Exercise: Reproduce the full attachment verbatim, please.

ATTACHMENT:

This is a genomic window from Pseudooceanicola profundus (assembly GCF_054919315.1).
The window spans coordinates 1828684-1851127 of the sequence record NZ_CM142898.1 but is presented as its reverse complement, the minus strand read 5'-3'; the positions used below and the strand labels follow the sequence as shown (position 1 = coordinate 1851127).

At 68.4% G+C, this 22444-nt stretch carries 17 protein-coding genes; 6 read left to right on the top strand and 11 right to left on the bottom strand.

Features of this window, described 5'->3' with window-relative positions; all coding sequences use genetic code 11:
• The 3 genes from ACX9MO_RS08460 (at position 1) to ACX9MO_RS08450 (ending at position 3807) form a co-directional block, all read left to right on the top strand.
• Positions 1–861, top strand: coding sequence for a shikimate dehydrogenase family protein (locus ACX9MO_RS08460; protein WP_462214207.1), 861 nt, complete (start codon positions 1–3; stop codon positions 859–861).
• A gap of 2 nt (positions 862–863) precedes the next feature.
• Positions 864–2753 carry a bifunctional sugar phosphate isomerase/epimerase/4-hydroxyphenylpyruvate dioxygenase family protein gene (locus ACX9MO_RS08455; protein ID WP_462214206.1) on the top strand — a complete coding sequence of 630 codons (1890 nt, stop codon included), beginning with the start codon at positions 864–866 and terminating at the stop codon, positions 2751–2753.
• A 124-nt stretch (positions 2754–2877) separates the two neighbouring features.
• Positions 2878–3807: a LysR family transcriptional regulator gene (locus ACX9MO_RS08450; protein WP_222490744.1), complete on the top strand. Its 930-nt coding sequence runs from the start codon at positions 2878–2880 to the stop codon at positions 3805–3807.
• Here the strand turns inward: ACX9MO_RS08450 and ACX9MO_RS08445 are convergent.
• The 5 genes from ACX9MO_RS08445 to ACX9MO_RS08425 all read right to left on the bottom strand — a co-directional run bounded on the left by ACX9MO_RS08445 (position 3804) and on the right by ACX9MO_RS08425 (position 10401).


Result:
This is a genomic window from Pseudooceanicola profundus (assembly GCF_054919315.1).
The window spans coordinates 1828684-1851127 of the sequence record NZ_CM142898.1 but is presented as its reverse complement, the minus strand read 5'-3'; the positions used below and the strand labels follow the sequence as shown (position 1 = coordinate 1851127).

At 68.4% G+C, this 22444-nt stretch carries 17 protein-coding genes; 6 read left to right on the top strand and 11 right to left on the bottom strand.

Features of this window, described 5'->3' with window-relative positions; all coding sequences use genetic code 11:
• The 3 genes from ACX9MO_RS08460 (at position 1) to ACX9MO_RS08450 (ending at position 3807) form a co-directional block, all read left to right on the top strand.
• Positions 1–861, top strand: coding sequence for a shikimate dehydrogenase family protein (locus ACX9MO_RS08460; protein WP_462214207.1), 861 nt, complete (start codon positions 1–3; stop codon positions 859–861).
• A gap of 2 nt (positions 862–863) precedes the next feature.
• Positions 864–2753 carry a bifunctional sugar phosphate isomerase/epimerase/4-hydroxyphenylpyruvate dioxygenase family protein gene (locus ACX9MO_RS08455; protein ID WP_462214206.1) on the top strand — a complete coding sequence of 630 codons (1890 nt, stop codon included), beginning with the start codon at positions 864–866 and terminating at the stop codon, positions 2751–2753.
• A 124-nt stretch (positions 2754–2877) separates the two neighbouring features.
• Positions 2878–3807: a LysR family transcriptional regulator gene (locus ACX9MO_RS08450; protein WP_222490744.1), complete on the top strand. Its 930-nt coding sequence runs from the start codon at positions 2878–2880 to the stop codon at positions 3805–3807.
• Here the strand turns inward: ACX9MO_RS08450 and ACX9MO_RS08445 are convergent.
• The 5 genes from ACX9MO_RS08445 to ACX9MO_RS08425 all read right to left on the bottom strand — a co-directional run bounded on the left by ACX9MO_RS08445 (position 3804) and on the right by ACX9MO_RS08425 (position 10401).